For example, you opened the code on the screen and your first thought “Oh gods!”, And your second thought: “No, I won’t touch it”, because you know that if you get in there you will definitely break something, and if If you break it, it will become yours.
So you just completely incompetent and scared close it. Quite unprofessional and irresponsible. If I expect anything, it’s definitely not like that. I want a fearless competency. I want you to look that code in the eye and say, "I will change you, damn it, I will clean you."
And you must apply any necessary tools so as not to be afraid of code.
For example, I use tests. If you can do anything else, so be it, but you should not be afraid of what you have created.
The quintessential irresponsibility is to create a system that you are suddenly afraid to change. She got out of your control, you released the genie from the bottle, ignoring your obligation to keep him there.
All these words about constant cleaning are important because I am waiting for Extreme quality.
I don’t want to hear all this nonsense about the compromises “Oh, we don’t have enough time, so we have to do it dirty”. These words alone are filth.
This old thought is that "The only way to do it quickly is to make a big mess." Who taught you this? Definitely not mom.
You can’t work fast, spreading a mess. No, it seems to you that you work quickly because it feels like this, but in reality it is not, and you know it.
You can’t make a mess and then move on fast anyway. The only way to work fast is to keep as high quality as you can.
How many of you usually work slower when dealing with bad code?
Your boss comes and says, “I need it by Thursday. Do what you want, but I need it by Thursday. ”
Do you know what to do in this situation? You have to sit down and write the best code you can. Every test you need. You observe each rule doubly strictly, because only under pressure can you be sure that you really believe in them.
When there is no stress, you can do anything you like, but what you do in an emergency is what you really believe.
And if you believe that writing good code will help you develop faster, you will write it even better in the rush. If you believe that tests speed up development, you will write even more of them in the emergency.
We will not blame QA
The QA task does not include the search for your bugs. In fact, QA should not find anything at all.
I expect that you will release the code without defects and when QA completes their tests they will bring a report that says “Nothing was found.”
They should generally wonder why they have a job. They should be in fear, “We don’t find anything whatsoever with these programmers, they don’t give us bugs.”
Of course, they will find bugs from time to time, for this they sit there. And when they find it, developers should be at a loss. “How could it get there?”
QA are not your servants to look for bugs for you, they are not a debugger. Your responsibility is to produce the best code you can and not release it in QA until it is ready and working.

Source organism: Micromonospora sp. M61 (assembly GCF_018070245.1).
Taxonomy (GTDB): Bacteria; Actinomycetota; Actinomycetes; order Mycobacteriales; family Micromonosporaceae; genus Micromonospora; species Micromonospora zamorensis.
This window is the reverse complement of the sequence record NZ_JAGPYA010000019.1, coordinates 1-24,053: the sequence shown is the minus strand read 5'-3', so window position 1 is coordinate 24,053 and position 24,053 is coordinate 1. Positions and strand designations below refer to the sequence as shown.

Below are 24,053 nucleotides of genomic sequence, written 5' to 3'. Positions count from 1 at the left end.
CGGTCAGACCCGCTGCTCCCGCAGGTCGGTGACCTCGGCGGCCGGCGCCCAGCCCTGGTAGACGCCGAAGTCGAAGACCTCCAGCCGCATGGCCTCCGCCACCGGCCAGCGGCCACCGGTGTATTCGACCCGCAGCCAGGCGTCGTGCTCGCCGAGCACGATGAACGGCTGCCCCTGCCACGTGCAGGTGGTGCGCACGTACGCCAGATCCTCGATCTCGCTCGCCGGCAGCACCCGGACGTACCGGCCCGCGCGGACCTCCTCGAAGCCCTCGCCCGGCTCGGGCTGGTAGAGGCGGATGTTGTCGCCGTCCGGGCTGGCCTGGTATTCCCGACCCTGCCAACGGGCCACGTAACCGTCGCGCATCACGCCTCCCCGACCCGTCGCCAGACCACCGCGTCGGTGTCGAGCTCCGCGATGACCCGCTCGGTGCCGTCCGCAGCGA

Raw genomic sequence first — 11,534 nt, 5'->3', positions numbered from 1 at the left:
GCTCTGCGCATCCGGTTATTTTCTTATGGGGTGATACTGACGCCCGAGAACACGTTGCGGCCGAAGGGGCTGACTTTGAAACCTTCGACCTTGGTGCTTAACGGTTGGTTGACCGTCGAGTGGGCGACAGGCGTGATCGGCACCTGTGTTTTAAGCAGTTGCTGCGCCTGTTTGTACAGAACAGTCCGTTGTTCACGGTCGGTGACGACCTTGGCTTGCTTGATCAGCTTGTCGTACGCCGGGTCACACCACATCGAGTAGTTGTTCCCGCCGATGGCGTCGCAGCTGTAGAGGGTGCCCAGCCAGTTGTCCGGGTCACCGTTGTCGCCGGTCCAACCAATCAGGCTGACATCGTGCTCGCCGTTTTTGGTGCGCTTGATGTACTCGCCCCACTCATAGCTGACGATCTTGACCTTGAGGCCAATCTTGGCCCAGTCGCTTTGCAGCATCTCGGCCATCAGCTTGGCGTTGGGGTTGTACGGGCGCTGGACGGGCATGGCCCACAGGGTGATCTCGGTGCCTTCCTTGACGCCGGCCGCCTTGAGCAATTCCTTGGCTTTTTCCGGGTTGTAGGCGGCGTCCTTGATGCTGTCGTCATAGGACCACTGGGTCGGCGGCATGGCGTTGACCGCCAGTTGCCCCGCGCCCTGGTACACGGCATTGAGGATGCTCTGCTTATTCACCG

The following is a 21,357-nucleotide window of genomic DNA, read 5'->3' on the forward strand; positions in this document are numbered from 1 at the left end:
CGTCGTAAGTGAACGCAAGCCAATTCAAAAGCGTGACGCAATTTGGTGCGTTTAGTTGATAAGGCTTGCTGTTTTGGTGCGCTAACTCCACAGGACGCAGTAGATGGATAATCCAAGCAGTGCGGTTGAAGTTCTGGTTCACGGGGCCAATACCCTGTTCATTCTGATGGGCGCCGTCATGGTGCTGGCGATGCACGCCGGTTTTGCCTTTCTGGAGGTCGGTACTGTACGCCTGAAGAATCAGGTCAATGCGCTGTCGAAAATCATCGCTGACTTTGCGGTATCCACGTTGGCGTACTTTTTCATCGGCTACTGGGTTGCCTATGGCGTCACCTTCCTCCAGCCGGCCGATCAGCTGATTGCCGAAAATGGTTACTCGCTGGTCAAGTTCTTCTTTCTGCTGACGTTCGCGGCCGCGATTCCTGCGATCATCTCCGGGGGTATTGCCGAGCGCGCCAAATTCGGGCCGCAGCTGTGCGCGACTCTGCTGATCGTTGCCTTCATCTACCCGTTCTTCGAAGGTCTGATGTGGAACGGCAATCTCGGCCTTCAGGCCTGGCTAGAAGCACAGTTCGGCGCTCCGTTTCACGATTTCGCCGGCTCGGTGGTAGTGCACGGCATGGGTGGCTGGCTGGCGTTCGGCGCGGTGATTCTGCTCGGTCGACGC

Too many of us have adopted a planning policy that sounds like “I can make it by any date until the product has to work.”
I can deploy the product any day, just name it.
If it should work, then that's another question ...
That's what we do with QA. We send them the product, knowing that it does not work and use them as a way to delay the deadlines.
I expect a lot, a lot of automation. Your tests. I don’t need manual tests, and I don’t understand why people test manually at all.
See the picture on the screen . These are the hands of a QA manager in a large company. The document he is holding is a table of contents for his manual testing plan. There are 80k manual tests and he sends them every six months to India, where the army of testers performs them and it all costs a million bucks ... well, or it cost in 2008.
The reason he is on the slide is because there is 2008 and there is a crisis. And he hands me this document with the words "My boss cut the manual testing budget by half."
So he asks me which half of the tests should I throw out?
I answered him “It doesn’t matter. You will never be sure that half of the system works at all. ” Manual testing always ends as it should.
Because when the system becomes more and more, we need more and more tests and it becomes more expensive and in the end it becomes a line in the budget of the CFO, and he looks at it and says “Um ... well this is stupid” And he’s right, this is stupid. Automate! Automate tests before it's too late.
I expect nothing to be fragile. I'm tired of hearing about such parts of the system.
“We can’t touch that module, every time we do it, it breaks in 7 places. No one should touch him because otherwise the client is doomed ”, no, I don’t need this.
I want you to stop being afraid of your code, any part of it, and finally behave like professionals.
We support each other
We are a team. Teams cover each other. I do not need a bunch of programmers who are sitting on their code and are not allowed to touch it. I do not want the code to have a specific owner. You must share it. I want you to be able to replace each other.
Imagine a sports team where each player has his own position, but each of them can play in others, because people can fail.
Imagine a ship at sea.
We need to behave the same way.
We need to change roles and explain things to everyone else to be sure that we have help.
I, as a programmer, make sure that you know how to do my work, in case I disappear somewhere for any reason.
It is unprofessional to have one employee on a team who stops the entire project if it goes on vacation.
Another question is how you will do it. I don’t know, maybe you should try pair programming. Do not like it - find another way, but this method is needed, otherwise you will not be able to replace each other.